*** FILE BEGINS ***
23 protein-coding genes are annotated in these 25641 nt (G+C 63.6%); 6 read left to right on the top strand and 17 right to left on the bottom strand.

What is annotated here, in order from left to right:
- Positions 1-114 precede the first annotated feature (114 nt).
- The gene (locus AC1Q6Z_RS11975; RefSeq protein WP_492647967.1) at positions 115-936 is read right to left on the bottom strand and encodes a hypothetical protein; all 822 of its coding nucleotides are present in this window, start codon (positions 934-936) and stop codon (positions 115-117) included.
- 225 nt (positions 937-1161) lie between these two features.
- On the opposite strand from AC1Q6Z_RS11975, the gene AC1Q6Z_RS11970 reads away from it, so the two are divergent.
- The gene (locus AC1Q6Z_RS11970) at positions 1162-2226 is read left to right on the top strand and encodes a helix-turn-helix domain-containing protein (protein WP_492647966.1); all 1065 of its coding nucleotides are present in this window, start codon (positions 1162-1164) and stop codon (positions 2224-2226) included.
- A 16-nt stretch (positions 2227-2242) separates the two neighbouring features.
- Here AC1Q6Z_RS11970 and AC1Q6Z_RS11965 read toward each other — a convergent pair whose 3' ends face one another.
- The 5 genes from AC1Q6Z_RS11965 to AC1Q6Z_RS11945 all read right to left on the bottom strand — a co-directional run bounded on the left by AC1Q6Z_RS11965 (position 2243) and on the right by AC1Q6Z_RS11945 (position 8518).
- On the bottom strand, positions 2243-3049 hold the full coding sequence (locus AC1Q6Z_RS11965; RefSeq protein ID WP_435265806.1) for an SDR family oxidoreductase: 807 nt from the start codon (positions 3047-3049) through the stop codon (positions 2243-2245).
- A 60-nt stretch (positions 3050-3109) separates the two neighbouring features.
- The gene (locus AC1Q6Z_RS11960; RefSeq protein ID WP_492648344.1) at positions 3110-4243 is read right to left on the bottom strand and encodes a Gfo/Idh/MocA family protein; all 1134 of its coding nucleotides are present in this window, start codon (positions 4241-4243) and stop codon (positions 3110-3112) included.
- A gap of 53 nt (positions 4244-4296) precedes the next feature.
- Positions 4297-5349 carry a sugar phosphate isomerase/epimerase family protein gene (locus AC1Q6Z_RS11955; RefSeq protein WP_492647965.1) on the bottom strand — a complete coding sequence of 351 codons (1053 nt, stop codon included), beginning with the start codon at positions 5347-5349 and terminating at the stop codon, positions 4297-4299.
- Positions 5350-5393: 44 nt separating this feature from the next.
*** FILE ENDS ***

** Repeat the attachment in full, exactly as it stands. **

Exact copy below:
23 protein-coding genes are annotated in these 25641 nt (G+C 63.6%); 6 read left to right on the top strand and 17 right to left on the bottom strand.

What is annotated here, in order from left to right:
- Positions 1-114 precede the first annotated feature (114 nt).
- The gene (locus AC1Q6Z_RS11975; RefSeq protein WP_492647967.1) at positions 115-936 is read right to left on the bottom strand and encodes a hypothetical protein; all 822 of its coding nucleotides are present in this window, start codon (positions 934-936) and stop codon (positions 115-117) included.
- 225 nt (positions 937-1161) lie between these two features.
- On the opposite strand from AC1Q6Z_RS11975, the gene AC1Q6Z_RS11970 reads away from it, so the two are divergent.
- The gene (locus AC1Q6Z_RS11970) at positions 1162-2226 is read left to right on the top strand and encodes a helix-turn-helix domain-containing protein (protein WP_492647966.1); all 1065 of its coding nucleotides are present in this window, start codon (positions 1162-1164) and stop codon (positions 2224-2226) included.
- A 16-nt stretch (positions 2227-2242) separates the two neighbouring features.
- Here AC1Q6Z_RS11970 and AC1Q6Z_RS11965 read toward each other — a convergent pair whose 3' ends face one another.
- The 5 genes from AC1Q6Z_RS11965 to AC1Q6Z_RS11945 all read right to left on the bottom strand — a co-directional run bounded on the left by AC1Q6Z_RS11965 (position 2243) and on the right by AC1Q6Z_RS11945 (position 8518).
- On the bottom strand, positions 2243-3049 hold the full coding sequence (locus AC1Q6Z_RS11965; RefSeq protein ID WP_435265806.1) for an SDR family oxidoreductase: 807 nt from the start codon (positions 3047-3049) through the stop codon (positions 2243-2245).
- A 60-nt stretch (positions 3050-3109) separates the two neighbouring features.
- The gene (locus AC1Q6Z_RS11960; RefSeq protein ID WP_492648344.1) at positions 3110-4243 is read right to left on the bottom strand and encodes a Gfo/Idh/MocA family protein; all 1134 of its coding nucleotides are present in this window, start codon (positions 4241-4243) and stop codon (positions 3110-3112) included.
- A gap of 53 nt (positions 4244-4296) precedes the next feature.
- Positions 4297-5349 carry a sugar phosphate isomerase/epimerase family protein gene (locus AC1Q6Z_RS11955; RefSeq protein WP_492647965.1) on the bottom strand — a complete coding sequence of 351 codons (1053 nt, stop codon included), beginning with the start codon at positions 5347-5349 and terminating at the stop codon, positions 4297-4299.
- Positions 5350-5393: 44 nt separating this feature from the next.